Wednesday, May 30, 2007

Who is a king of the glory?

I am not paying too much attention to the conventions of language sometimes. Should מֶלֶךְ הַכָּבוֹד [melek ha-kabod] be translated 'a king of the glory' or 'the king of glory'? There may be a convention - but the process of the last four verses seems to ask the question without necessarily knowing the answer in advance. What a concept!

And this psalm does not stand alone. Psalm 25 - the acrostic - comments on Psalm 24 through the repetitive use of the word נָשָׂא [nasa] to lift up - among its many meanings. How does one tell what a verb means? Examine the objects that a poet uses with it? Of lift up in Psalm 24 we have:
אֲשֶׁר לֹא נָשָׂא לַשָּׁוְא נַפְשִׁי who has not lifted up to emptiness his life,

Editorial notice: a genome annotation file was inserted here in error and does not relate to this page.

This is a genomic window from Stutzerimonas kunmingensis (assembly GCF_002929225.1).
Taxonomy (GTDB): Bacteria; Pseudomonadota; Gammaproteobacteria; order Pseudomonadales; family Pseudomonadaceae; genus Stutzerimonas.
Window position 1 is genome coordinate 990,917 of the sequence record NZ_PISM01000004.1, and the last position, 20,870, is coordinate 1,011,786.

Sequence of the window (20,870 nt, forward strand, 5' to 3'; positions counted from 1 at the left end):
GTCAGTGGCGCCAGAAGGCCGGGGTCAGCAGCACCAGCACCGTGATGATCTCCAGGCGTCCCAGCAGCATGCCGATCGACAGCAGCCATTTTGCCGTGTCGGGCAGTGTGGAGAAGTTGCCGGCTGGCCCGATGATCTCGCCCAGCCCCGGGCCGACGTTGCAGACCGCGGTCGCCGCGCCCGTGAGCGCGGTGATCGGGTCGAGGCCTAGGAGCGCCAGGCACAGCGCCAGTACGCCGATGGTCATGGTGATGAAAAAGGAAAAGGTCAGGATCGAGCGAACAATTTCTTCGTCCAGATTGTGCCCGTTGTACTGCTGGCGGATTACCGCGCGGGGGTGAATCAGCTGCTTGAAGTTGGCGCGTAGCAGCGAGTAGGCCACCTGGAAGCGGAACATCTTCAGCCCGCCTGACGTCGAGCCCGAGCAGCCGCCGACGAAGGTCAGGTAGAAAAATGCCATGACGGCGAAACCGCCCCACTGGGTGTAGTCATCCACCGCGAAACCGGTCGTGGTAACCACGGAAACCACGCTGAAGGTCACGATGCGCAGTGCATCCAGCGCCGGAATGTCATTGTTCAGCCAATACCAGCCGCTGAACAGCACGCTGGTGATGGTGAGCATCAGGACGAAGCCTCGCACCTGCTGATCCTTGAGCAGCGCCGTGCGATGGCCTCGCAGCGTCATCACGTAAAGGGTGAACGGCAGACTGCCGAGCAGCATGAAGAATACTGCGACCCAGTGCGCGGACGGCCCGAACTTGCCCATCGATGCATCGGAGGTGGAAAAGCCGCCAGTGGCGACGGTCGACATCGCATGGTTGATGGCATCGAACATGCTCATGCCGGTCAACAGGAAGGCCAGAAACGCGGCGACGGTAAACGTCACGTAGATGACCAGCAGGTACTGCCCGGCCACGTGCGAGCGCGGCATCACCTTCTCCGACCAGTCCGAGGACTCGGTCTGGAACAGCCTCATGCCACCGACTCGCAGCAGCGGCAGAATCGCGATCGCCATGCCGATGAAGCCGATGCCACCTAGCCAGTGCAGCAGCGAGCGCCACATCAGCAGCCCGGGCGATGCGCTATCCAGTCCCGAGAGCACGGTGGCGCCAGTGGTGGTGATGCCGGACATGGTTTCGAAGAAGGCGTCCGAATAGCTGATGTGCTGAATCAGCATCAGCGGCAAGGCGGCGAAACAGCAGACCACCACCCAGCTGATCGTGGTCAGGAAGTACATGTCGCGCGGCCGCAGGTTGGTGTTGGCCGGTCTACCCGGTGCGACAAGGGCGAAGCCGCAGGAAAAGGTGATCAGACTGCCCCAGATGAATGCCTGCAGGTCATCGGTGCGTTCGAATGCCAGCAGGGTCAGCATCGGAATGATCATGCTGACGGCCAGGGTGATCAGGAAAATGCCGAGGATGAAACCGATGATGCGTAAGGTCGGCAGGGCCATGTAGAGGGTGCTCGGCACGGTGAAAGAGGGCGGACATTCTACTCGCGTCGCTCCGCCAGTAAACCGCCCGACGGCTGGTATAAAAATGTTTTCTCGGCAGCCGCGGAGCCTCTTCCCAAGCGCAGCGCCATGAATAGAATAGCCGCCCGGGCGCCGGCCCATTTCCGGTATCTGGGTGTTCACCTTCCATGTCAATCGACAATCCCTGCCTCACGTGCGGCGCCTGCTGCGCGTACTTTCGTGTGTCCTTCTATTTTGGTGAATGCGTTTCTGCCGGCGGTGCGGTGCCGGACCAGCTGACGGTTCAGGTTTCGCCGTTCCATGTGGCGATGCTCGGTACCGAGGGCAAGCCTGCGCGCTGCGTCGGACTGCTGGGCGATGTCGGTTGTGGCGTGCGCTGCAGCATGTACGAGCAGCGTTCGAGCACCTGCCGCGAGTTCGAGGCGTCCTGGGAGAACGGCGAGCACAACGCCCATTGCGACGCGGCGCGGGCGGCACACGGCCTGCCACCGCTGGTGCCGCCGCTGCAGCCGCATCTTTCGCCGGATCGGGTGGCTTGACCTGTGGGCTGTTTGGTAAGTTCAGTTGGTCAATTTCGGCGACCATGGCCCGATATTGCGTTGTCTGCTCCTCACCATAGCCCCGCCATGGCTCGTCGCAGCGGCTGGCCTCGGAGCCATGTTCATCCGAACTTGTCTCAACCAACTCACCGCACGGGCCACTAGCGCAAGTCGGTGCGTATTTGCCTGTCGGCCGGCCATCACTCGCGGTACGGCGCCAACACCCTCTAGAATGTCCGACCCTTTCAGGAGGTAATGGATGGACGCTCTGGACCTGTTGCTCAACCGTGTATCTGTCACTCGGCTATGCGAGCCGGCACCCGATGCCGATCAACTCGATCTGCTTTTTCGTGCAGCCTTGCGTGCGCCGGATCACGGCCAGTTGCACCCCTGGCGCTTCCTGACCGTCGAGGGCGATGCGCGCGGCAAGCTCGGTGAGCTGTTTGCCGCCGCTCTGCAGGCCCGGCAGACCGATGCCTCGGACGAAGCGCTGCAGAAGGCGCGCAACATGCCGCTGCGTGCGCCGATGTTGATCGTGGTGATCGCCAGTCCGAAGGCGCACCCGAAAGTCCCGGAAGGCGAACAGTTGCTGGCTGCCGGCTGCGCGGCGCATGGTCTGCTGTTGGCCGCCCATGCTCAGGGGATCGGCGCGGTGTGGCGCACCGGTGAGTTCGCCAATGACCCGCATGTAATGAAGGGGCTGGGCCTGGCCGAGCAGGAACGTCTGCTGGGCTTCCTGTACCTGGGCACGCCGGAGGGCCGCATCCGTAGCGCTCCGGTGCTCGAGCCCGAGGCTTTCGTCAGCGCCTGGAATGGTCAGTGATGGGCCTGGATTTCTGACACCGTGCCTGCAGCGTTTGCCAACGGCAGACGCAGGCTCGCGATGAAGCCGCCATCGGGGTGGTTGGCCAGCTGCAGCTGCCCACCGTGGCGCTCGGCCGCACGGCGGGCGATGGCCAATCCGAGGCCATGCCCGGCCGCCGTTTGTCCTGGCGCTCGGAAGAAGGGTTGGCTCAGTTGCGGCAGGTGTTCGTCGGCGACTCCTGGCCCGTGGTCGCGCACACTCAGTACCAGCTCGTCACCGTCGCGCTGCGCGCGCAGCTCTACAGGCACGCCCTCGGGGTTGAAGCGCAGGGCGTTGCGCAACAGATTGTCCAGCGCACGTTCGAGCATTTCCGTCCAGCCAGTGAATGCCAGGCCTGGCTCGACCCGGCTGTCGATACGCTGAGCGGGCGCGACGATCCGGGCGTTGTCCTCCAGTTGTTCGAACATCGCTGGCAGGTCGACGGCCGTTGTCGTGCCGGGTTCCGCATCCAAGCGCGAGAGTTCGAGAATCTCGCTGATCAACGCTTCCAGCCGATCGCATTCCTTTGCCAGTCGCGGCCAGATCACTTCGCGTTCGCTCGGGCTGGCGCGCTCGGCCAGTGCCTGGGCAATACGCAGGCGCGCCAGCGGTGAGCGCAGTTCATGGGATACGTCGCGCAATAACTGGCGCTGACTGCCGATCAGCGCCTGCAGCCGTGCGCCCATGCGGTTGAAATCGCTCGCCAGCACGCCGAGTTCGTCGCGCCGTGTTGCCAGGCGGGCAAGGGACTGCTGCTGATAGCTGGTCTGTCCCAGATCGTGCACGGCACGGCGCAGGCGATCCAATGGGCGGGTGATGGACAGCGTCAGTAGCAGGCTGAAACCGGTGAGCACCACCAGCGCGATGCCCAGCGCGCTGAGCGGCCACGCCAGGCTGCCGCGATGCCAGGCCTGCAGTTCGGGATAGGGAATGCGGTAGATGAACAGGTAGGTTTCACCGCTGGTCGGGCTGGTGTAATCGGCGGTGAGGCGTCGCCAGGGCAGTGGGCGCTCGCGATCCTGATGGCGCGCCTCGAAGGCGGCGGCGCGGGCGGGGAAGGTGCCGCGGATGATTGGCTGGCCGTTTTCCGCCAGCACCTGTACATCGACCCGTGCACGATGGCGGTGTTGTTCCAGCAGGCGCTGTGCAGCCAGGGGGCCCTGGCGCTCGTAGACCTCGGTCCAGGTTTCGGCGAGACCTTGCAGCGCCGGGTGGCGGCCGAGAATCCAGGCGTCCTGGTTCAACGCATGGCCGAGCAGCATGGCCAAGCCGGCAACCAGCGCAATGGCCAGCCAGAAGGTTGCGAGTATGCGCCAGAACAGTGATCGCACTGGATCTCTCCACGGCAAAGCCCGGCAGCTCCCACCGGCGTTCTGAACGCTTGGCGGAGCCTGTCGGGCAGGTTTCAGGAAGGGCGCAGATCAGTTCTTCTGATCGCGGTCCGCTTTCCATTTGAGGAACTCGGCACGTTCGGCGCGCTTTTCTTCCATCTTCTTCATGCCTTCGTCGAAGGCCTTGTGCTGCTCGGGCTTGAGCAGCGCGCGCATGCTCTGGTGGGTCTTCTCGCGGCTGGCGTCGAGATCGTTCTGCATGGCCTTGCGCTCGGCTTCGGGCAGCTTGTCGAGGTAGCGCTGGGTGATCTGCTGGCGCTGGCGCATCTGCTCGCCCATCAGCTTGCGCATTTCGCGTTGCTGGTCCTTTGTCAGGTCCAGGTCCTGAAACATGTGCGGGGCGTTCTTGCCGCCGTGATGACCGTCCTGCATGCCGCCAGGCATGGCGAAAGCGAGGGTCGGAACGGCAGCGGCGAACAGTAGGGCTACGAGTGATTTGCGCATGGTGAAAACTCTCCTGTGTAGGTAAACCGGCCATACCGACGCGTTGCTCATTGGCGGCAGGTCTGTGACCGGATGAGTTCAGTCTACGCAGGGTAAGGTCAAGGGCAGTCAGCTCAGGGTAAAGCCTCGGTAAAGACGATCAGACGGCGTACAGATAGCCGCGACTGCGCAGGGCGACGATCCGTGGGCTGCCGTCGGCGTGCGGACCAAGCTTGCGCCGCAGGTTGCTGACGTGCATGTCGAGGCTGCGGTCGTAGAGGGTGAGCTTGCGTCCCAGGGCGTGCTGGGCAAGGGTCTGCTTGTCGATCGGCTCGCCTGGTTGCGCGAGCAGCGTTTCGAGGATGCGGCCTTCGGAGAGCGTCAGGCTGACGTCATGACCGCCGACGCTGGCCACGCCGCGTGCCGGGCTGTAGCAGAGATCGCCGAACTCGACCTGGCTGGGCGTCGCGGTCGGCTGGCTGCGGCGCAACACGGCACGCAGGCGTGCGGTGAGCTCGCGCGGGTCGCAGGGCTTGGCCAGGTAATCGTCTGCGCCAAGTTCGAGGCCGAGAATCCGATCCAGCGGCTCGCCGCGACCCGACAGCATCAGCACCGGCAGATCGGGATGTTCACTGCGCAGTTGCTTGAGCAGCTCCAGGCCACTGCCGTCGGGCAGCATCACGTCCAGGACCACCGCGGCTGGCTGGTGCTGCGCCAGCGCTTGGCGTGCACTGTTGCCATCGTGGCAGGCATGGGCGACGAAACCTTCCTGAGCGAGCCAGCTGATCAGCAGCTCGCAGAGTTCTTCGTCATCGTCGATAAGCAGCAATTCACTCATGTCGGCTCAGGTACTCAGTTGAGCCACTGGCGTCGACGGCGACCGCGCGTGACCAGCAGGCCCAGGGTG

and
יִשָּׂא בְרָכָה he will take away a blessing
and
שְׂאוּ שְׁעָרִים רָאשֵׁיכֶם lift up gates your heads
and
וּשְׂאוּ פִּתְחֵי עוֹלָם be lifted up doors of eternity
and in Psalm 25 to open the poem
אֵלֶיךָ יְהוָה נַפְשִׁי אֶשָּׂא I lift up my life to you
and, to close the circle, a prayer
וְשָׂא לְכָל חַטֹּאותָי lift up my sins

It is a remarkable set of differing objects.

2 comments:

Tim said...

They general rule is that when the noun in absolute is definite the whole chain is definite (the construct - I think - never takes the "article"), in this case also since this is poetry and the "article" ה is less common in poetry I think it is conclusive it is "the king of glory" or "the glorious king".

Bob MacDonald said...

Tim: thank you - Your note sounds like an ancient thought process - where the chain is introduced and the 'definite' follows in the aural sequence. This working of the mind in a different sequence is so important to grasp some of the otherness of the communication.